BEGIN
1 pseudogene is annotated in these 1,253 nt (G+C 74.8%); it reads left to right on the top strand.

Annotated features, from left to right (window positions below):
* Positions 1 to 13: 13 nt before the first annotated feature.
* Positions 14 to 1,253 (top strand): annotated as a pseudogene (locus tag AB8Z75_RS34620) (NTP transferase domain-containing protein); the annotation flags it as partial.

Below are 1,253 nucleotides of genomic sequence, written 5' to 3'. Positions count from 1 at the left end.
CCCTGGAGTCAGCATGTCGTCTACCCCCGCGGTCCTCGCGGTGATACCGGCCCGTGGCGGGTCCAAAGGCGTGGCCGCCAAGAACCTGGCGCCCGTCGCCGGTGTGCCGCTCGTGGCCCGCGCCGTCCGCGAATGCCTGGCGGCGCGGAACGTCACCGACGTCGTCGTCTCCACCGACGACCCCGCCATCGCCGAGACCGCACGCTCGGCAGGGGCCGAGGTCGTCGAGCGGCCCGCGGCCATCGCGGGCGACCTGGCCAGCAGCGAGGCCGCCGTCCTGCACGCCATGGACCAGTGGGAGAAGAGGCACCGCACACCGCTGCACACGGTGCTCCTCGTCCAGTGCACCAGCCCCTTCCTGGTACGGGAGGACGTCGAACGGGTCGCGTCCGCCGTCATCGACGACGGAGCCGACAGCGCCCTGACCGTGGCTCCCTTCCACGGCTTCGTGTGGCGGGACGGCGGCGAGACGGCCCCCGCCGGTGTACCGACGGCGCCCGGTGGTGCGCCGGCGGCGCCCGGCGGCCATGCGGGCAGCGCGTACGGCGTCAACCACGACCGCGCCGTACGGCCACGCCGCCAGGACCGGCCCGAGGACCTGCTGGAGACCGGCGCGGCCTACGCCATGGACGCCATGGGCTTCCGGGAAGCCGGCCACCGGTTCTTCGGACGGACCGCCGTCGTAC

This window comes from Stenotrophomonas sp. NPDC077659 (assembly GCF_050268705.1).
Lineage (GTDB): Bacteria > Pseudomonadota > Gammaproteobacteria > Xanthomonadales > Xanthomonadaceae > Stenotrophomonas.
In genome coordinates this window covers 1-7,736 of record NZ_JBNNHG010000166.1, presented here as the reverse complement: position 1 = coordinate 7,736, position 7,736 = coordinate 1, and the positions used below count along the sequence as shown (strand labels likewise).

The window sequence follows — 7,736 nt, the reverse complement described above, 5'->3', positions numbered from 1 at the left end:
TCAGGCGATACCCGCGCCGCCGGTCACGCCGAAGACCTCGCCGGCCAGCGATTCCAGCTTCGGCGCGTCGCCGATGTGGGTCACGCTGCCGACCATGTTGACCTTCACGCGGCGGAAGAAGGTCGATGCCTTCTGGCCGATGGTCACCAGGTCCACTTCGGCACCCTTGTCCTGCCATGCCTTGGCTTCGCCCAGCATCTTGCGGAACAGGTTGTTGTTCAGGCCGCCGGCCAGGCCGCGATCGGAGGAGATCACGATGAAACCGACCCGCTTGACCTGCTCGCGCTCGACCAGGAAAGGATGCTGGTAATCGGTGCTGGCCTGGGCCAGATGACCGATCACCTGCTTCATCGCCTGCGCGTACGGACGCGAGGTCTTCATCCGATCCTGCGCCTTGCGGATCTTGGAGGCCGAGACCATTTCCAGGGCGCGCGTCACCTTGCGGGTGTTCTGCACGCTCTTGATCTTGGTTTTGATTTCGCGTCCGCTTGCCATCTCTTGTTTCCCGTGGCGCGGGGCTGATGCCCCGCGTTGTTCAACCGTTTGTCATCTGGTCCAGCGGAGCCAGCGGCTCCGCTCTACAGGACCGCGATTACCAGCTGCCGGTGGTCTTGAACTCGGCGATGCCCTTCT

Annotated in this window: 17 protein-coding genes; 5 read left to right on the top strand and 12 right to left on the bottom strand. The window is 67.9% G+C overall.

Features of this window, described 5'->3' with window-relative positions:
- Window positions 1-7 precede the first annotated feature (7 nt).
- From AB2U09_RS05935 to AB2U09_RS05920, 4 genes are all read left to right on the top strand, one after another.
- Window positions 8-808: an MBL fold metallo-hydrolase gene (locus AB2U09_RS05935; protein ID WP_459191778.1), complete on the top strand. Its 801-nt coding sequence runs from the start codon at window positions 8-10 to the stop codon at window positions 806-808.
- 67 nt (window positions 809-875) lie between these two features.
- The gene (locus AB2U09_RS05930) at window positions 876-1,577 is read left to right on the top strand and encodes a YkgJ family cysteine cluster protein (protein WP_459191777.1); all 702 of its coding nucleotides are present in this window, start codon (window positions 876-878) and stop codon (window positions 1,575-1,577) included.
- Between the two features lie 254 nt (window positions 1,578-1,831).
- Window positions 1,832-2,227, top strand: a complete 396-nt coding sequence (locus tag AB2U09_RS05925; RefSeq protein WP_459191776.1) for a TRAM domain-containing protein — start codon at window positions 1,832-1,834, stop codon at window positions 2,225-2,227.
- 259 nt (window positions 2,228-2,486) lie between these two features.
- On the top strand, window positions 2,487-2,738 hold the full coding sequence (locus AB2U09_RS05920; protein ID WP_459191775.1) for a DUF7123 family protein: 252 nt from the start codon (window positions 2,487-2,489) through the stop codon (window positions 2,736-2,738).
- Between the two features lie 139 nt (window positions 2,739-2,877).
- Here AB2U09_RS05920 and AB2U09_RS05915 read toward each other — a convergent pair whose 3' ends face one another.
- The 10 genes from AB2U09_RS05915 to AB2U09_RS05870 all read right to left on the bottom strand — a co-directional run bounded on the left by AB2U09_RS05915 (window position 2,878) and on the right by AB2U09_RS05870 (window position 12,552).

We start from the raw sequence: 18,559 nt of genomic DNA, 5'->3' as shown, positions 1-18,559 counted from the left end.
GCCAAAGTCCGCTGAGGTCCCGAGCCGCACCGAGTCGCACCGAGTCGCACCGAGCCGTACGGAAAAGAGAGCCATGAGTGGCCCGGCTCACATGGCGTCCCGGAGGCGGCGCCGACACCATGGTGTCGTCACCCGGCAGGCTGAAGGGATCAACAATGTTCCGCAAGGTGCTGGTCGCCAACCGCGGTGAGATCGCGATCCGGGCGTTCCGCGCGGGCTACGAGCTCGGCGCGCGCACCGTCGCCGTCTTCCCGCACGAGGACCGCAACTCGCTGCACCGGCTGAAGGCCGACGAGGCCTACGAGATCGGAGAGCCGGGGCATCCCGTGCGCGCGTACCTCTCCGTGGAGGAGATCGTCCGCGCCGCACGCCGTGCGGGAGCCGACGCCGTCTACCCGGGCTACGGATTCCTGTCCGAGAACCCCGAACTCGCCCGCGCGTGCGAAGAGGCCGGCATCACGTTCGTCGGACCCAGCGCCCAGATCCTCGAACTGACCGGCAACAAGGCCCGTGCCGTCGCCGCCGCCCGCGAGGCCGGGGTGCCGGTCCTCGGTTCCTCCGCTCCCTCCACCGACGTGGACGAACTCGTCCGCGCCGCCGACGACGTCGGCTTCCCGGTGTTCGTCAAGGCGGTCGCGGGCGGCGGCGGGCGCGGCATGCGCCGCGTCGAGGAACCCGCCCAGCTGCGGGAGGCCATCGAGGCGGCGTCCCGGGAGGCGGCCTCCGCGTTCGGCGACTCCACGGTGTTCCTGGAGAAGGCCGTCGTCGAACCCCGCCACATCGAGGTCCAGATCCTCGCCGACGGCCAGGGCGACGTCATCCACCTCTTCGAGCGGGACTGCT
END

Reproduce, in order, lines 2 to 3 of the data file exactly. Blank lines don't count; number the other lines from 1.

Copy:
Annotated features, from left to right (window positions below):
* Positions 1 to 13: 13 nt before the first annotated feature.